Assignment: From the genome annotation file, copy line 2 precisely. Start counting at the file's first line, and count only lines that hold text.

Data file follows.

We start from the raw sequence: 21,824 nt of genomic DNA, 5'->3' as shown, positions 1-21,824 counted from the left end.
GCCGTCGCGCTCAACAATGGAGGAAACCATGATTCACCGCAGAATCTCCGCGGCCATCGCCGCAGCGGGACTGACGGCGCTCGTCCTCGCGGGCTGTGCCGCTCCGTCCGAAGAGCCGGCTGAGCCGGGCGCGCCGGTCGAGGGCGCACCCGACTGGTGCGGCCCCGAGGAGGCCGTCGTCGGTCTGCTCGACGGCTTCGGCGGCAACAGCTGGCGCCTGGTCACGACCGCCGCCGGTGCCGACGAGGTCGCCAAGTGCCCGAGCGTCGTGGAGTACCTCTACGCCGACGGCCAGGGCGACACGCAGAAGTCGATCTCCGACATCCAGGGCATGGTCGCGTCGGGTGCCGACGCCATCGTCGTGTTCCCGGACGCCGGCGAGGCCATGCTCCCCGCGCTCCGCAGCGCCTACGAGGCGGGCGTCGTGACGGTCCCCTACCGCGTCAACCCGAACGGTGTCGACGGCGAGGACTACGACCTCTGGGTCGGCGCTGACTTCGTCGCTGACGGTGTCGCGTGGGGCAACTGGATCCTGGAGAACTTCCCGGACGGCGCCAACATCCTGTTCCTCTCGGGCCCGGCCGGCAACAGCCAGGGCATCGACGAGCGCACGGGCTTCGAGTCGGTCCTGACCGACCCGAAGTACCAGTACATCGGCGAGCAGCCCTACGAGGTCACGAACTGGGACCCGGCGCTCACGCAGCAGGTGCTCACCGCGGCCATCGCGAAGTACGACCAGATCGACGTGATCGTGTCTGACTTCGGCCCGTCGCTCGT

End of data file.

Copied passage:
GCCGTCGCGCTCAACAATGGAGGAAACCATGATTCACCGCAGAATCTCCGCGGCCATCGCCGCAGCGGGACTGACGGCGCTCGTCCTCGCGGGCTGTGCCGCTCCGTCCGAAGAGCCGGCTGAGCCGGGCGCGCCGGTCGAGGGCGCACCCGACTGGTGCGGCCCCGAGGAGGCCGTCGTCGGTCTGCTCGACGGCTTCGGCGGCAACAGCTGGCGCCTGGTCACGACCGCCGCCGGTGCCGACGAGGTCGCCAAGTGCCCGAGCGTCGTGGAGTACCTCTACGCCGACGGCCAGGGCGACACGCAGAAGTCGATCTCCGACATCCAGGGCATGGTCGCGTCGGGTGCCGACGCCATCGTCGTGTTCCCGGACGCCGGCGAGGCCATGCTCCCCGCGCTCCGCAGCGCCTACGAGGCGGGCGTCGTGACGGTCCCCTACCGCGTCAACCCGAACGGTGTCGACGGCGAGGACTACGACCTCTGGGTCGGCGCTGACTTCGTCGCTGACGGTGTCGCGTGGGGCAACTGGATCCTGGAGAACTTCCCGGACGGCGCCAACATCCTGTTCCTCTCGGGCCCGGCCGGCAACAGCCAGGGCATCGACGAGCGCACGGGCTTCGAGTCGGTCCTGACCGACCCGAAGTACCAGTACATCGGCGAGCAGCCCTACGAGGTCACGAACTGGGACCCGGCGCTCACGCAGCAGGTGCTCACCGCGGCCATCGCGAAGTACGACCAGATCGACGTGATCGTGTCTGACTTCGGCCCGTCGCTCGT